where to eat in lima

Savor a meal at famed restuarant, Statera. (Photo: Eric Mohl)


Where to Eat in Lima if Ceviche Isn’t Your Thing

One of the most emblematic dishes in Lima, Peru is ceviche, and for good reason. Many people think this dish of fresh raw fish marinated in leche de tigre is delicious, and ceviche bars and ceviche-heavy menus abound.

But what if you’re just not into ceviche?

These restaurants, all headed by Peruvian chefs, are for you.


Peruvian chef Moma Adrianzén worked in kitchens around the world before returning to Lima to open Jerónimo, in the Miraflores neighborhood, in 2016. The menu is inflected with his international influences and is part bistro, part tapas bar, and part taco bar (tortillas are made in-house).

Add salads, meats cooked in a Josper oven (a grill-oven combo used by all the cool-kid chefs), and inventive bartenders, and this place has something for everyone. It’s usually packed, so make a reservation.

Osso Carnicería

where to eat in lima
All meat, all the time, at Osso Carnicería. (Photo: Eric Mohl)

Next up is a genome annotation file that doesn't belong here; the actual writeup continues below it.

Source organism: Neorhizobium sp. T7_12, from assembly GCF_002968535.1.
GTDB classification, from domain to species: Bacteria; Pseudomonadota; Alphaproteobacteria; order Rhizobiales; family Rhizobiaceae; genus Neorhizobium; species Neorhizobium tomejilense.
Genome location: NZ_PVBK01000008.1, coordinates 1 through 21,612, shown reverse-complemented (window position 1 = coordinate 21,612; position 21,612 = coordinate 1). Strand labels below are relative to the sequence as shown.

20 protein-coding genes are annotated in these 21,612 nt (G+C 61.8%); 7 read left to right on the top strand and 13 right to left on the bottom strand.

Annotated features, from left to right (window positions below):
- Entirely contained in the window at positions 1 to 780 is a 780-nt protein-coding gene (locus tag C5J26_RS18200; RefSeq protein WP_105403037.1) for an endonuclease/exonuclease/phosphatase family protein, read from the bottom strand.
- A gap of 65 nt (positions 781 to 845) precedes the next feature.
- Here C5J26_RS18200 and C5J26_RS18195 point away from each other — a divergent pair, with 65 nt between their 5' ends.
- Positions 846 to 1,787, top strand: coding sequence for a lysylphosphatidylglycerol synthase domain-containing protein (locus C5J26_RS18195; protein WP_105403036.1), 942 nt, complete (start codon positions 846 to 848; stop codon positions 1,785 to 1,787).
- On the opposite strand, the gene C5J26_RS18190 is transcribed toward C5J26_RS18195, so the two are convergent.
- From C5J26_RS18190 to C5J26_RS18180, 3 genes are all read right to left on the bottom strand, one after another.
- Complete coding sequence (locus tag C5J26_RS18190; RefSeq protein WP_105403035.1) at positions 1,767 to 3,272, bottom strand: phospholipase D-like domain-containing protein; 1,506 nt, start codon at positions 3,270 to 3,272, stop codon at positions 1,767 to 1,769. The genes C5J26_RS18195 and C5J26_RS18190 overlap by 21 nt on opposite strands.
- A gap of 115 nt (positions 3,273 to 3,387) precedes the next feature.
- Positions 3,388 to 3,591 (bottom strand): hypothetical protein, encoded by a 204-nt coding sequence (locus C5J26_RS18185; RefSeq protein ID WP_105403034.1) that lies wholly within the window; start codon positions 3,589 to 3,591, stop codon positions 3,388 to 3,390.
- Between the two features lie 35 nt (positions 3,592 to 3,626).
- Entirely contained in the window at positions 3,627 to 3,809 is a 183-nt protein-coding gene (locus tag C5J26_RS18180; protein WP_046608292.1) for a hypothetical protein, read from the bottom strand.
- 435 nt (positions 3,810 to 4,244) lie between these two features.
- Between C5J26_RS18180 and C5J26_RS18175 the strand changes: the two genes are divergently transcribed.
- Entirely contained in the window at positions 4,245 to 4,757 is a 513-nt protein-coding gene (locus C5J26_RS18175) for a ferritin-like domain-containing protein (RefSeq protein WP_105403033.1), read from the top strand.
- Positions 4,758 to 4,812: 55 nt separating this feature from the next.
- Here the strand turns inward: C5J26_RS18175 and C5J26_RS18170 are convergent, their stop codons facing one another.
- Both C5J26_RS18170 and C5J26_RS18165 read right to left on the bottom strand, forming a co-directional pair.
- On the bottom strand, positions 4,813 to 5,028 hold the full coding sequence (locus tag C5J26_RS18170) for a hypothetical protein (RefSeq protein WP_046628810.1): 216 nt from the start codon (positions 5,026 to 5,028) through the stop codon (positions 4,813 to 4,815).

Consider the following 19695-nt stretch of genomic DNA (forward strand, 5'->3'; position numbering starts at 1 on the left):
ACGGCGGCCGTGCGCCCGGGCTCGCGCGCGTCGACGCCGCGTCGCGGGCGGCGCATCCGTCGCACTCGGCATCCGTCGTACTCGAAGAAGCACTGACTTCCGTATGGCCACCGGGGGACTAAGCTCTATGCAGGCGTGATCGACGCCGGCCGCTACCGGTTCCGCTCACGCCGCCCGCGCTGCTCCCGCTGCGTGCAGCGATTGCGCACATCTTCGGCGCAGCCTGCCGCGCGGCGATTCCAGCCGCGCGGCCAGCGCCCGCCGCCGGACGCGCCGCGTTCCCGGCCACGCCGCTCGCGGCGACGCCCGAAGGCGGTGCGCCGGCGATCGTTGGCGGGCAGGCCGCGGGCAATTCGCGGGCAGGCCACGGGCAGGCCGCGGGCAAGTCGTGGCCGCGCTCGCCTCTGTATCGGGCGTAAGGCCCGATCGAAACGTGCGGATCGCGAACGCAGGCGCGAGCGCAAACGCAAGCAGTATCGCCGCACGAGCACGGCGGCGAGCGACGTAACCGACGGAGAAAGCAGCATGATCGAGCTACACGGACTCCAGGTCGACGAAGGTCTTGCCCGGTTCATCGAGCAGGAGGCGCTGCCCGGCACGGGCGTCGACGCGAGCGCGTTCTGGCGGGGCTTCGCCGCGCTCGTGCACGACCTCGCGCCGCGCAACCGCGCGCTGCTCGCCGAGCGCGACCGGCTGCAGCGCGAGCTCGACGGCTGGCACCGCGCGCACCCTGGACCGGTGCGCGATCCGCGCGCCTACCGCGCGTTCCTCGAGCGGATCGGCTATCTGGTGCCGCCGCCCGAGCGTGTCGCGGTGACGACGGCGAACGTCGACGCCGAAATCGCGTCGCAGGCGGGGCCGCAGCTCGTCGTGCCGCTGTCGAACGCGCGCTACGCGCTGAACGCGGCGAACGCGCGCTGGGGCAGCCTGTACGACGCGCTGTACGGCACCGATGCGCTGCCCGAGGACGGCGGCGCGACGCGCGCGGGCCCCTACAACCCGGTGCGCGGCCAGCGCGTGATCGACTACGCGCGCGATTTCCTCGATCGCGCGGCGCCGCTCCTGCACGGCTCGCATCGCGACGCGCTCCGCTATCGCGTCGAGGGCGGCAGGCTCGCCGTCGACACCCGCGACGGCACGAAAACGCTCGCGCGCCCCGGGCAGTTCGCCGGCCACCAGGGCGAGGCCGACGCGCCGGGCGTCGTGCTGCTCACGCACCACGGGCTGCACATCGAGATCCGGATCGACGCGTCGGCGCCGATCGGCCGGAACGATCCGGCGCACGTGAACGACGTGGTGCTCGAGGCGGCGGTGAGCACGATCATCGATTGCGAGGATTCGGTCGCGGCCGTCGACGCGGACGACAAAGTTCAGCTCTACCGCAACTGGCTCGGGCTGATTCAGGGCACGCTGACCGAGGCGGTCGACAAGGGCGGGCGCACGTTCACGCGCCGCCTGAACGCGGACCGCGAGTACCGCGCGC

If meat is your thing, head to Osso Carnicería, in the San Isidro neighborhood, where Peruvian butcher and cook Renzo Garibaldi practices his passion for raw, hyper-aged, and cooked meats.

Beef tartare, exotic cuts of meat dry aged well beyond anything you’ve probably ever eaten, and burgers are all on the menu, along with a great wine list and full bar.

Felix Brasserie

where to eat in lima
Skip the ceviche and dive into the langoustines — or pasta, steak, or duck — at Felix. (Photo: Eric Mohl)

Peruvian chef Rafael Osterling made a name for himself with his excellent namesake fine dining restaurants in Lima and in Bogotá, Colombia. In 2016 he opened Felix Brasserie (named after his son) in Lima’s San Isidro neighborhood.

It’s a more casual, French bistro style concept, but the food, including homemade pastas, steak, duck, and even a croque monsieur, is still given the Rafael polish.


where to eat in lima
Statera Chef André Patsias has a new vision of what Peruvian food is. (Photo: Eric Mohl)

In 2018, after working in major kitchens around the world including Central, 11 Madison, and Noma, chef André Patsias opened his first place. Statera, in the Miraflores neighborhood, is a chic and modern space where the goal is to combine Peruvian ingredients in surprising ways.

“What would happen if you put an octopus in the Andes?” he wonders. “I have a new vision of what Peru is.” Ambitious dishes like firm and rich grilled sweetbreads served with a vibrantly orange sauce made from arracacha (an Andean root vegetable) then drizzled with cacao from the jungle and topped with petite potato chips, demonstrate that new vision deliciously.